How Did I Miss That?
Part 13: The Language of God is Silence
Be still, and know that I am God! Psalm 46:10a
Words encapsulate and narrow our lives. If we are not talking to someone, our internal dialogue is running rampant. If we are not interrupting the speaker, we are planning how to respond instead of listening with a mind open to learning something new. After we converse with another person, we often replay and analyze the dialogue. We may think of things we wish we had or had not said, or we may wonder what the other person meant by words they used or how they spoke them. The point is that immediately after an experience, we begin reshaping the experience with our words. The actual experience ends and the less-than-accurate description of the experience replaces it.
Words are symbols for things, not the things themselves. We describe, label, and categorize, but words themselves have no substance. We might describe this picture in detail, but the image in the hearer’s mind will still be very different from the actual picture. Such is the nature of a verbal description – it is not the reality. Our words always remove us a step or more from the experience. Thus, the biblical directive to “Be still.”
The early Jewish people did not believe the name of God should be spoken. When Moses met God at the burning bush, he asked God for a name to give the people. God said, “I am who I am” (Exodus 3:14). Once we have named something, we narrow our belief about its nature. If we say, “This is a maple tree,” we believe it is not a rock or a person. As soon as we begin describing God with words, we limit the possibilities of an otherwise limitless God. Our tendency toward naming and describing makes it easier for us to understand and process our experiences, but as our words remove us from those experiences, we substitute the words for the reality. Much beauty, depth, and meaning is forever lost in the process.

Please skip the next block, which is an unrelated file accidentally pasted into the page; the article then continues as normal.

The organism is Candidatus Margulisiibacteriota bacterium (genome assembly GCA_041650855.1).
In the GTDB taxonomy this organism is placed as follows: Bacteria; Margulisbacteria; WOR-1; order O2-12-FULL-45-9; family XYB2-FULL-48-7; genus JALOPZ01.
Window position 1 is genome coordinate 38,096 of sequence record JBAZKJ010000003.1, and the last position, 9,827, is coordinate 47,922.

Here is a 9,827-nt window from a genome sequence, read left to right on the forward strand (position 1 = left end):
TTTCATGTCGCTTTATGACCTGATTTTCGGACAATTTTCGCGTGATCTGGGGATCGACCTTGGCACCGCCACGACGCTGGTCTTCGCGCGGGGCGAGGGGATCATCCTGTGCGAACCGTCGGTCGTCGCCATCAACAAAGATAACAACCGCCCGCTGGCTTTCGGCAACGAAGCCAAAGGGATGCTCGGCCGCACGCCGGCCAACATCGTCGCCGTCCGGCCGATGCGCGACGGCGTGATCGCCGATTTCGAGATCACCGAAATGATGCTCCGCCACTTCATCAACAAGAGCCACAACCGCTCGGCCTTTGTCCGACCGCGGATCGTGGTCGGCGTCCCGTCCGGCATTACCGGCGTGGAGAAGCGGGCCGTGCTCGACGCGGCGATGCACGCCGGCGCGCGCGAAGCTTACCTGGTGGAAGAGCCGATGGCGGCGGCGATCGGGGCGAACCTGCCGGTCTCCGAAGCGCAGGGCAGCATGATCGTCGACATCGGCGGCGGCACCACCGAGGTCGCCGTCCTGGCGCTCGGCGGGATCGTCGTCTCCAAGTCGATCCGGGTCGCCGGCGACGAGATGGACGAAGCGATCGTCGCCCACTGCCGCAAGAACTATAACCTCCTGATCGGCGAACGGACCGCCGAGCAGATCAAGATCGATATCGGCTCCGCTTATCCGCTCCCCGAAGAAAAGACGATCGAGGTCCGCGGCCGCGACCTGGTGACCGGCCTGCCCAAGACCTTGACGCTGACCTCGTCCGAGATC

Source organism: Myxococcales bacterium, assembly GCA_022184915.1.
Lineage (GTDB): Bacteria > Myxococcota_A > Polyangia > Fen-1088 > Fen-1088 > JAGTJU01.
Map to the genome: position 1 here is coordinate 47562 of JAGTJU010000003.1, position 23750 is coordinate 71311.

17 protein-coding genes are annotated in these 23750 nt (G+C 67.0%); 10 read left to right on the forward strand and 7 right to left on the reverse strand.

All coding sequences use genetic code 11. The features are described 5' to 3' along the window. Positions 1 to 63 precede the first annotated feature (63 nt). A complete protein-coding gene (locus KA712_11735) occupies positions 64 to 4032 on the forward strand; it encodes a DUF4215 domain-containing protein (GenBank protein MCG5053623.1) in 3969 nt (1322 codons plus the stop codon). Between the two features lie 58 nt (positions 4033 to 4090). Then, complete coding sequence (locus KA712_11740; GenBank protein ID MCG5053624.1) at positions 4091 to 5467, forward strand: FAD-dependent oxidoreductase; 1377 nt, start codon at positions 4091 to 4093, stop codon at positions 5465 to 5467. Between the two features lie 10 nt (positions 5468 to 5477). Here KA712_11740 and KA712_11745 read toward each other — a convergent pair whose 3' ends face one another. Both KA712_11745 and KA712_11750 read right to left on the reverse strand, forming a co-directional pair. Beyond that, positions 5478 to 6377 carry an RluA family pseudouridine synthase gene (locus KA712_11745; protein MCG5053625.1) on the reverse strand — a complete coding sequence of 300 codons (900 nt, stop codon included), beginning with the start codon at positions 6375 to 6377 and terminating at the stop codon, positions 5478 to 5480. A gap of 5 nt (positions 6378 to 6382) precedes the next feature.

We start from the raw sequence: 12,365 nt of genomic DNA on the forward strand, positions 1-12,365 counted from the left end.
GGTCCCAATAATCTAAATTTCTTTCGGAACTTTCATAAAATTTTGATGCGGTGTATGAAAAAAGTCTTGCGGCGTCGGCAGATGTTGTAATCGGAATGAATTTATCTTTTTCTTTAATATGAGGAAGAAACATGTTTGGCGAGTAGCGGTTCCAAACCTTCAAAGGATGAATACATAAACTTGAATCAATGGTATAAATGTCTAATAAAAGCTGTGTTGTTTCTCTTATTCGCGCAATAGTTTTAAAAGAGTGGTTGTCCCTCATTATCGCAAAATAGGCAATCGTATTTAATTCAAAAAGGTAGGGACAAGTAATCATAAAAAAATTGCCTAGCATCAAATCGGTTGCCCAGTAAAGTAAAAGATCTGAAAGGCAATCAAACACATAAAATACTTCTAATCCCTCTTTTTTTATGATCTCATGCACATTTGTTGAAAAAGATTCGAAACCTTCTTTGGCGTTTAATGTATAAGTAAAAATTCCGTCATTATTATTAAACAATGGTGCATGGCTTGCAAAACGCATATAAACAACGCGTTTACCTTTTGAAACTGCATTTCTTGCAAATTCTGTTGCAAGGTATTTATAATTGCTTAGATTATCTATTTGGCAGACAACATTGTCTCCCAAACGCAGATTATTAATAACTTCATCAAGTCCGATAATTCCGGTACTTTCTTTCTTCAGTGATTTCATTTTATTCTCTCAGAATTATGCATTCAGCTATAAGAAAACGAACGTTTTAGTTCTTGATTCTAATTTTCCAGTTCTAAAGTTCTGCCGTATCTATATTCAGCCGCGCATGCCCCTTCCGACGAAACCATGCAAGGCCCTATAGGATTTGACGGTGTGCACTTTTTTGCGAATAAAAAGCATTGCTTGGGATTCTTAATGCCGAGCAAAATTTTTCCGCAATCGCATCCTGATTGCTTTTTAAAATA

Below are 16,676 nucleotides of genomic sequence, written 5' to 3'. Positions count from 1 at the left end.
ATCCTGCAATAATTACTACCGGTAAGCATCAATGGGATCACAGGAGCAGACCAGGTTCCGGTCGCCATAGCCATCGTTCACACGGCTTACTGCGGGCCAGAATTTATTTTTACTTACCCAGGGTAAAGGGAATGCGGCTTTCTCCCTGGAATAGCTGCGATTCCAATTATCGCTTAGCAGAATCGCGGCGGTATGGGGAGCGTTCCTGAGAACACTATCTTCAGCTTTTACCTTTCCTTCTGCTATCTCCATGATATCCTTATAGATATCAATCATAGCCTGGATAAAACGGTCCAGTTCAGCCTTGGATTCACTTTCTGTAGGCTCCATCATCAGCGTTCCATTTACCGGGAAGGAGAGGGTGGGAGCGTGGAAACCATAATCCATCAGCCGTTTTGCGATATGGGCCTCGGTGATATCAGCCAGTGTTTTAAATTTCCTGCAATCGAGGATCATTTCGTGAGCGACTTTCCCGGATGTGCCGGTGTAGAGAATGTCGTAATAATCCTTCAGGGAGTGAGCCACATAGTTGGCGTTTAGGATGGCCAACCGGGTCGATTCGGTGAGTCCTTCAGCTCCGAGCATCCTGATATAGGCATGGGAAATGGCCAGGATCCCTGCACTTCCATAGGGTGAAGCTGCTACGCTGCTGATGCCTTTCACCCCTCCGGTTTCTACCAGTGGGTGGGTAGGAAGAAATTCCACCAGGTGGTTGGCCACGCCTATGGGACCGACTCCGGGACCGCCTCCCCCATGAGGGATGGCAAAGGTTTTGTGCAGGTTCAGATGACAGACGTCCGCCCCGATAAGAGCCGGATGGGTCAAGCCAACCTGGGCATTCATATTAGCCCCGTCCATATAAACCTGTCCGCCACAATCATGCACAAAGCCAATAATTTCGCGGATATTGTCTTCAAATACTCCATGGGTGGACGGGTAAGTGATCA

The Psalmist encourages us to still our minds. There are many ways to do this, all of which require focus and persistence. Yoga, meditation, centering or contemplative prayer are a few ways to silence our inner dialogue long enough to draw closer to God. God’s language appears silent to us because God does not speak as we do. In the creation story, God speaks the world into being. “Then God said, ‘Let there be light,’ and there was light.” (Genesis 1:3) God’s voice itself provided the creative power. Similarly, in the first chapter of John, the Word of God became flesh in Jesus. God’s creative language does not interface with our spoken language, and we cannot experience it as long as our internal dialogue interrupts and interprets. As the Psalmist says, we must “be still” to know God.
The language of God is silence. How did I miss that?